We hope that Europe sorts its problems out but if does not, then I have concerns about Wayne Swan’s authority to handle a global liquidity meltdown. We stayed out of the last recession because of Asian demand for our resources not manic programs such as $900 cheques. He should not claim authority for geography and Asian economic growth.

Surely Labor has someone vaguely competent that could show some sense of consistency. Do we have to trudge like lemmings into two further years of abyss because we cannot rely on the honourable pulling of the pin by someone who does know that we cannot go on like this?

So, do not sell dinner at your restaurant on the back of a public lavatory door, it is the dilemma of the nation’s political incongruence. Minority government and authoritative government, Swan and financial management, Labor and policy, fish and bicycles and if statues could walk then I would have seen two remarkable men of metal politically walking assiduously away from a struggling lady and her incompetent sidekick.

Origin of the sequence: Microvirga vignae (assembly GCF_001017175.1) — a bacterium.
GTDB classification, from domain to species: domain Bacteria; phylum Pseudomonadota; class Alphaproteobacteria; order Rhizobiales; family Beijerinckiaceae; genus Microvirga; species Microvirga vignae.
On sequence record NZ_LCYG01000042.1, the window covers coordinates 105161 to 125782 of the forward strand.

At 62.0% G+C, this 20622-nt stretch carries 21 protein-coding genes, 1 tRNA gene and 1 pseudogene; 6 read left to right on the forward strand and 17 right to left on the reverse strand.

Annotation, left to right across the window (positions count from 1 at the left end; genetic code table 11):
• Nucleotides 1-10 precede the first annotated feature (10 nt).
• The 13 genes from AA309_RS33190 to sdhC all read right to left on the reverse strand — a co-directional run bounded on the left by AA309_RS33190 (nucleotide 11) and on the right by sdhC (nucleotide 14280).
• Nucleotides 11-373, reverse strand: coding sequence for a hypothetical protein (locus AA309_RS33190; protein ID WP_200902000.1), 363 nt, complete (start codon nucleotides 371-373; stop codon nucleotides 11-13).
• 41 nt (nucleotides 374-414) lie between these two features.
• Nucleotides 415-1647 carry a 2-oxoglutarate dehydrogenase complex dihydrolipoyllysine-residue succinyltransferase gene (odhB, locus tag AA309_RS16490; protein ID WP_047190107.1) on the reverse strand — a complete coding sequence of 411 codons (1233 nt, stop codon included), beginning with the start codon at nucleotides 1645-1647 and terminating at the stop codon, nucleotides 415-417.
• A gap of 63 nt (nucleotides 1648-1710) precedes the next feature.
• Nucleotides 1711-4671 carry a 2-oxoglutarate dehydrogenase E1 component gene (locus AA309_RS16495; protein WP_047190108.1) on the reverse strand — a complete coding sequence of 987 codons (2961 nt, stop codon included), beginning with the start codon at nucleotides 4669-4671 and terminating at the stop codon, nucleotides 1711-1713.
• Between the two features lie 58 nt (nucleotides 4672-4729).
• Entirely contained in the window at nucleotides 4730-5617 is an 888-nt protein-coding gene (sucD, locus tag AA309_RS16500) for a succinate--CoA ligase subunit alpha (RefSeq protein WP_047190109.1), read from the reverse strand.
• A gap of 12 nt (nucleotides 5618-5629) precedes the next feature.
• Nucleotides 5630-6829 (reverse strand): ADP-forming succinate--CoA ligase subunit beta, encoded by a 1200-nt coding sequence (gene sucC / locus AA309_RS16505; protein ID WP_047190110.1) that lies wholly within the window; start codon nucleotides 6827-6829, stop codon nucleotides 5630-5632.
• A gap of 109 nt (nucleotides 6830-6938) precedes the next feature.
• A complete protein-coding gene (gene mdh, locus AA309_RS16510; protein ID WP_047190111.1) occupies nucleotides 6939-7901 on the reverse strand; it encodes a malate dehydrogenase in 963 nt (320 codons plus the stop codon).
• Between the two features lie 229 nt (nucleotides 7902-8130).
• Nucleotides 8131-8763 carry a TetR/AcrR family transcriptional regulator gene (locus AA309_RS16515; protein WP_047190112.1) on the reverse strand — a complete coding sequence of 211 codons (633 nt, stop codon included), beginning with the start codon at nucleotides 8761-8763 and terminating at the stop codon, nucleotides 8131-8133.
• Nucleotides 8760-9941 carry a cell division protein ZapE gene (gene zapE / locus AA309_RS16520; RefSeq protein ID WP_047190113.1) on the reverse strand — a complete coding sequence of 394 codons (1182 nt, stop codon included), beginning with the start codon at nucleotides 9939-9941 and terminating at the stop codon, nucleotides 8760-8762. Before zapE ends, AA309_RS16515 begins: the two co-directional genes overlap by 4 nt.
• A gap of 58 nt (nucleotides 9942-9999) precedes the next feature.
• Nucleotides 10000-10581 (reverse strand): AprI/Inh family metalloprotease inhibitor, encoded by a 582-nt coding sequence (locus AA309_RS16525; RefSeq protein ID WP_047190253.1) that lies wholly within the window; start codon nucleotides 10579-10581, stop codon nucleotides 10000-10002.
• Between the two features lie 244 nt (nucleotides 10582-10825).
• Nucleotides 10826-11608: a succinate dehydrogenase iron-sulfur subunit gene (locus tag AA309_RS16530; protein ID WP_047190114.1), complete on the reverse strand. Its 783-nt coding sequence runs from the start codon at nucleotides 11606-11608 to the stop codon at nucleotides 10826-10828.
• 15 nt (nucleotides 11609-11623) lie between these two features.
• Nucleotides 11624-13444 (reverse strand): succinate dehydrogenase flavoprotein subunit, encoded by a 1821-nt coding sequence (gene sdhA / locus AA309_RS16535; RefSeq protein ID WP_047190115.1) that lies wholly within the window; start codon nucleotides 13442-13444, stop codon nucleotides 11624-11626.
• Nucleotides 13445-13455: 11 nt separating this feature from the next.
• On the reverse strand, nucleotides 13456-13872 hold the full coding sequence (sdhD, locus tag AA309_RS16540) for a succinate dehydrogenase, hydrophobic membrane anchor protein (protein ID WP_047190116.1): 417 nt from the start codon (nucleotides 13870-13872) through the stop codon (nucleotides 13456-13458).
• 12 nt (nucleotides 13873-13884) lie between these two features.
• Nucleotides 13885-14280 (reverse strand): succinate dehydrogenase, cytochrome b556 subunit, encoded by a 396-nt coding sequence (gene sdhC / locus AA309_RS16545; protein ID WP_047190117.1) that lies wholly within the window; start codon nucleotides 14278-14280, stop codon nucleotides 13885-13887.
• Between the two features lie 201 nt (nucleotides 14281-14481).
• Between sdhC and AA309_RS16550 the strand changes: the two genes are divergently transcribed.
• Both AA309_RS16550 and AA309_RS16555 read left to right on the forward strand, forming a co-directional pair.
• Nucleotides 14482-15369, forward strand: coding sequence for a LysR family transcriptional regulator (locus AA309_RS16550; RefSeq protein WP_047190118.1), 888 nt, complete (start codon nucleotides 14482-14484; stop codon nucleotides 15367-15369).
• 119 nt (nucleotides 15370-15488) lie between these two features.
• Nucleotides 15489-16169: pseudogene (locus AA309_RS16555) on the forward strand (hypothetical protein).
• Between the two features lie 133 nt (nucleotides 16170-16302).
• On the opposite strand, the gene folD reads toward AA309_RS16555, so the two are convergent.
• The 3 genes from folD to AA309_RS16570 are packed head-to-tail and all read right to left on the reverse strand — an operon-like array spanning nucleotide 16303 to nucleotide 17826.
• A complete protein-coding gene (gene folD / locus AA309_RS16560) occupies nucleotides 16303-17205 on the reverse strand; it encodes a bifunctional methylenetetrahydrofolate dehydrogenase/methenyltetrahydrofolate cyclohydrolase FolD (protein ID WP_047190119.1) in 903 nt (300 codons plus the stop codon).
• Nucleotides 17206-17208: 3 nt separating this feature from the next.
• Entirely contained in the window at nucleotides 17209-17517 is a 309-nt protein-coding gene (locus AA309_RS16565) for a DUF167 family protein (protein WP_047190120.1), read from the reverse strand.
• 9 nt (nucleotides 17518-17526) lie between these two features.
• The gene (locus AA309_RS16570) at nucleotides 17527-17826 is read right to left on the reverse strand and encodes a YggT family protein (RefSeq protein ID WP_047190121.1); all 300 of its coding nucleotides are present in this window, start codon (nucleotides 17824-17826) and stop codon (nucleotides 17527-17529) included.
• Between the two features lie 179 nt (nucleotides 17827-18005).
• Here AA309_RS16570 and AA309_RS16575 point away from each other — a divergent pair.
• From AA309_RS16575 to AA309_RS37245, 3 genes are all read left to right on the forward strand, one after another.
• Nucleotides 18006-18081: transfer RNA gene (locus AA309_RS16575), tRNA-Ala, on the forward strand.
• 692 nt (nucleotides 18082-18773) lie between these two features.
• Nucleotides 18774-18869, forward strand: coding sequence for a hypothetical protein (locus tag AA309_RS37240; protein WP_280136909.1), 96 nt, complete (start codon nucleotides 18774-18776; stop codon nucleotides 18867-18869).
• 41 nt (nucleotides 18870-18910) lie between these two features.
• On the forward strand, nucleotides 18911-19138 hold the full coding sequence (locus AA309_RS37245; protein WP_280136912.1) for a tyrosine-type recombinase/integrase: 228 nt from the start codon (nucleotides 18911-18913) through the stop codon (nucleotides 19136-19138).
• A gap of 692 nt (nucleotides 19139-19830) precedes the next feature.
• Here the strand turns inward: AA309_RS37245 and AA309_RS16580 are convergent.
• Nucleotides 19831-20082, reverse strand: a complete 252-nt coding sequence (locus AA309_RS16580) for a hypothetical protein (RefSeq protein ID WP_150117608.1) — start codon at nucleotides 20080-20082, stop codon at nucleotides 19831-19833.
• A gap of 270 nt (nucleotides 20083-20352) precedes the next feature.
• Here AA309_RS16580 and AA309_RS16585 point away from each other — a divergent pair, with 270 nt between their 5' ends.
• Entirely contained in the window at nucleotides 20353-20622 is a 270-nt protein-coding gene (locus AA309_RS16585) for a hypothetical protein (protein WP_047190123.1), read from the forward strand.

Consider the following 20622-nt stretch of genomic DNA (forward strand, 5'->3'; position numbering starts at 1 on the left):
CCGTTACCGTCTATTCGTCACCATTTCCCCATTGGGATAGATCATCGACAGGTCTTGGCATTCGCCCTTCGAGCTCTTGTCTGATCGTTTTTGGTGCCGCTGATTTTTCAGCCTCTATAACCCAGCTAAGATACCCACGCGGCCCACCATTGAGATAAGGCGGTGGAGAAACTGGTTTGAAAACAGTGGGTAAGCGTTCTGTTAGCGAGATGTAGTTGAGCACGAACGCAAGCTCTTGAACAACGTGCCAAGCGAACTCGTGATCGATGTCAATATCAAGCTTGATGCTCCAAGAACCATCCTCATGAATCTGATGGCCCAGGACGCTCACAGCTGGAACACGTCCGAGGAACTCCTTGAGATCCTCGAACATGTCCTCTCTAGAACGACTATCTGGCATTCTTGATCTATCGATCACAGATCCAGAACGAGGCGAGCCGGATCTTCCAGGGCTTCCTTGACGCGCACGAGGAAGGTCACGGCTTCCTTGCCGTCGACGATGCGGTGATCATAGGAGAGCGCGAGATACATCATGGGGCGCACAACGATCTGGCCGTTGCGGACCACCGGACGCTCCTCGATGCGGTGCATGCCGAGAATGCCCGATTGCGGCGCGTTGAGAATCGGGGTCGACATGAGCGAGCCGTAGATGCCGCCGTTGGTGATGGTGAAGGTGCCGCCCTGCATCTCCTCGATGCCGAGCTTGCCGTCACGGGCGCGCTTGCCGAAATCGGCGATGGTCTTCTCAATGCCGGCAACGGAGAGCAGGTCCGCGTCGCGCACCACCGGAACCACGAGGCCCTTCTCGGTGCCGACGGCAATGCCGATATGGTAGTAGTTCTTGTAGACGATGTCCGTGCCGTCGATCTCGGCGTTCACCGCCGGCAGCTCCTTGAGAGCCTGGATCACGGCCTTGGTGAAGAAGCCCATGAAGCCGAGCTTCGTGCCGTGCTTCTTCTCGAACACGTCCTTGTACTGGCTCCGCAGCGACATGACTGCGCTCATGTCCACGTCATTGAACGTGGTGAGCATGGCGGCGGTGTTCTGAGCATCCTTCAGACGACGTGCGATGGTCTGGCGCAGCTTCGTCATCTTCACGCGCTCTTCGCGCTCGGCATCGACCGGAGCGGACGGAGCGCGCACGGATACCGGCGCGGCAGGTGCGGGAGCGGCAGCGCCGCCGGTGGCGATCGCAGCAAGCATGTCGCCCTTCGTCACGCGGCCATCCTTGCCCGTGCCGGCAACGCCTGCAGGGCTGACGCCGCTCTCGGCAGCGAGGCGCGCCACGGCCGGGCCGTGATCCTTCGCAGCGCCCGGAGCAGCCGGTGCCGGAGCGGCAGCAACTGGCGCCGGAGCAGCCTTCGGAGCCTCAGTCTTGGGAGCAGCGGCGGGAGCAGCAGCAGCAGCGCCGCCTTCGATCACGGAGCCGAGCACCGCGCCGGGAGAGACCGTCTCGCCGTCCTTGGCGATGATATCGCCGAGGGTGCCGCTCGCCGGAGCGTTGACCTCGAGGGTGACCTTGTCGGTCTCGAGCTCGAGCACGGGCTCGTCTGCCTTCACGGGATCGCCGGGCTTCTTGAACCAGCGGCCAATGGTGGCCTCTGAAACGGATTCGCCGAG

Barnaby: Tax Burns Gillard’s Credibility

16 Jul

Senator Joyce writes for the Canberra Times (my emphasis added):

Are you sick of it yet? It’s only just started. The carbon tax legislation has not even been introduced.

Why does it have so much resonance? Why has it managed to do something that so many issues don’t manage to do? That is, that cherished political attribute where the vast majority have an opinion on it and are not afraid to express it. They either love it or they hate it.